DEFINITION OF pericarditis
The pericardium is a thin membrane that surrounds the heart like a sac. It provides lubrication for the heart, contains it within the chest cavity, and shields it from infection and other types of harm.
Pericarditis is a condition in which that lining becomes inflamed. The pain that occurs during a pericarditis episode is caused by the irritated layers of the pericardium rubbing against each other.
Types of Pericarditis
Pericarditis may occur as a one-time episode or it may recur. When pericarditis recurs more than 4 weeks after the first flare, it is called recurrent pericarditis.
A first or one-time episode of pericarditis is different from recurrent pericarditis in not only the number of times it occurs, but also what causes it and how it is treated.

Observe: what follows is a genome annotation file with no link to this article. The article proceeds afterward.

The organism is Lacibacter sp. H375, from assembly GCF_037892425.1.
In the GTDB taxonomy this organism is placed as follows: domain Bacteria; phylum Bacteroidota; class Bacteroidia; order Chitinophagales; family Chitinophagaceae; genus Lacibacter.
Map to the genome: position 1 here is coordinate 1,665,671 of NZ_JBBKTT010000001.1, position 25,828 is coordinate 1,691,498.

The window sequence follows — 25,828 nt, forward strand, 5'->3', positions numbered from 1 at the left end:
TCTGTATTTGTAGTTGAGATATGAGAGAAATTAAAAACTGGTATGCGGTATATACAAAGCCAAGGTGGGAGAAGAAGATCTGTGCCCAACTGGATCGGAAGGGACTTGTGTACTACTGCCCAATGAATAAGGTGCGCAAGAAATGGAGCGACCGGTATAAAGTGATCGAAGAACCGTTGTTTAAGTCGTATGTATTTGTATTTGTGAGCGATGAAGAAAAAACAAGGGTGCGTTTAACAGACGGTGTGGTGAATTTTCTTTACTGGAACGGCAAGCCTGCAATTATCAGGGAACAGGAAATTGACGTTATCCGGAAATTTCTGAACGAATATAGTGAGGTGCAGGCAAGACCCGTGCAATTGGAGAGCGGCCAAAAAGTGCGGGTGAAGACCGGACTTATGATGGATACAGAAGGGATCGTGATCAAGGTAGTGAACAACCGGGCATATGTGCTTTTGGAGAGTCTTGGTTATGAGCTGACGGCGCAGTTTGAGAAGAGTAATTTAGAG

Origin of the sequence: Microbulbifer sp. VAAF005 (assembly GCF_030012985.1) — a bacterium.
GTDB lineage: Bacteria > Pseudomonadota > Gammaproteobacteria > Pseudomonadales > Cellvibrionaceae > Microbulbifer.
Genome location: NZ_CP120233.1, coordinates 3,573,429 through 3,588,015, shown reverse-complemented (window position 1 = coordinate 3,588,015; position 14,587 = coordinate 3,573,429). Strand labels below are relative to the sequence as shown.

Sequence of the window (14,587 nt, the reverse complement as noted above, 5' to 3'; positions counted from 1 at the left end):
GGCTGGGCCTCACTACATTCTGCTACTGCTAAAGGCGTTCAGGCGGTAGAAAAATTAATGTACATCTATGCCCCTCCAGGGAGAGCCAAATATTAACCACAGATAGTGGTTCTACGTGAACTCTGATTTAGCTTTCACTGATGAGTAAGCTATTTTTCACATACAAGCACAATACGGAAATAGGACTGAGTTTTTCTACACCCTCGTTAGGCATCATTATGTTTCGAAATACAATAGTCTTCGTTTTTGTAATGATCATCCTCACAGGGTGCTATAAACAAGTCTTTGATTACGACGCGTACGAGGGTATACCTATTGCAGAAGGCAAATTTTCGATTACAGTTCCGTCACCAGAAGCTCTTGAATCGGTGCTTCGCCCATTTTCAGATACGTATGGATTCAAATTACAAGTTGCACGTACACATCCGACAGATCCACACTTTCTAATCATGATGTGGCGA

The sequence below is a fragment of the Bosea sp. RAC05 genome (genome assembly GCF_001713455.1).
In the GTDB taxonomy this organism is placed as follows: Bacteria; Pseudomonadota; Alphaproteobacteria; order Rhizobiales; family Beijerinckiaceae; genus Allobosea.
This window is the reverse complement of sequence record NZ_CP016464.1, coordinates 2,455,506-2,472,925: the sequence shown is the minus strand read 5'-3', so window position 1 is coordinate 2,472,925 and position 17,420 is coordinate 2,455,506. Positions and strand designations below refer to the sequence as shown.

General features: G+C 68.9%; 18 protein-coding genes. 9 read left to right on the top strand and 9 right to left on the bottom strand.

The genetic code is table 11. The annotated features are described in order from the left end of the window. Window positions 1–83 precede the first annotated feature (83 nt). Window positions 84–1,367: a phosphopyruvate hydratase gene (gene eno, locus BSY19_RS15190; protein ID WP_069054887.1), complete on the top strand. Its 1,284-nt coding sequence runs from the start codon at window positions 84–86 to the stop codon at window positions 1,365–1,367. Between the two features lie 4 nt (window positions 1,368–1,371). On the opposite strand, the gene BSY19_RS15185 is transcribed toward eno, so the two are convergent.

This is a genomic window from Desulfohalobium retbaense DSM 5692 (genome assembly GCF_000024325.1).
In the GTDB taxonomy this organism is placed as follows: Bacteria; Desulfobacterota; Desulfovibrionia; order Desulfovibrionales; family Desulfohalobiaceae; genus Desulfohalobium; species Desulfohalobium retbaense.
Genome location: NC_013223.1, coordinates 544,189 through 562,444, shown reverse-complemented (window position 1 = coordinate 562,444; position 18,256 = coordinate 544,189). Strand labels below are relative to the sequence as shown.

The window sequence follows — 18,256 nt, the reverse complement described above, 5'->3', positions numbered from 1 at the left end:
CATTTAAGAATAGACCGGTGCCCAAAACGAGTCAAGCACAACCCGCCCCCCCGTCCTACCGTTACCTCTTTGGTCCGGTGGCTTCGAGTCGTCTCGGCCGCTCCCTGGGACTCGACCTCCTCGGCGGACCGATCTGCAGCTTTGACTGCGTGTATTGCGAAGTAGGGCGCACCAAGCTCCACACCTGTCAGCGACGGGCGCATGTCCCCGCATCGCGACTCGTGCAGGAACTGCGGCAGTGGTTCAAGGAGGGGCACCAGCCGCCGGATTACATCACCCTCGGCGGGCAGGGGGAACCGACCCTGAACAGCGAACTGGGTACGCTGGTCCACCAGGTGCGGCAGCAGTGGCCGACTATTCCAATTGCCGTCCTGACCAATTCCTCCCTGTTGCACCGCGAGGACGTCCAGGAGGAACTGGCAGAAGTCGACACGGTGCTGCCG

FIRST OR ONE-TIME EPISODE OF PERICARDITIS
Causes of a one-time episode include:
Just like it sounds, recurrent pericarditis is when a pericarditis flare happens again.
The cause of recurrent pericarditis is different from a first or one-time episode of pericarditis. Recurrent pericarditis is an autoinflammatory disease, meaning the flares are caused by the immune system attacking the pericardium, with each attack causing inflammation that leads to more immune system response and more inflammation in an ongoing cycle.
The Cycle of Autoinflammation IN RECURRENT PERICARDITIS
Cells in the pericardium become inflamed, causing a flare.
Inflamed cells release a protein called interleukin-1 (IL-1).
IL-1 signals the immune system to send immune cells to the pericardium.
Immune cells cause damage and inflammation.
Even though first or one-time episodes and recurrent pericarditis are different, the symptoms are the same.
Main symptom: chest pain that feels worse when breathing in or lying down
Back, neck, or shoulder pain
Overall sense of weakness and fatigue
Shortness of breath when lying down
Swelling in the abdomen, legs, or feet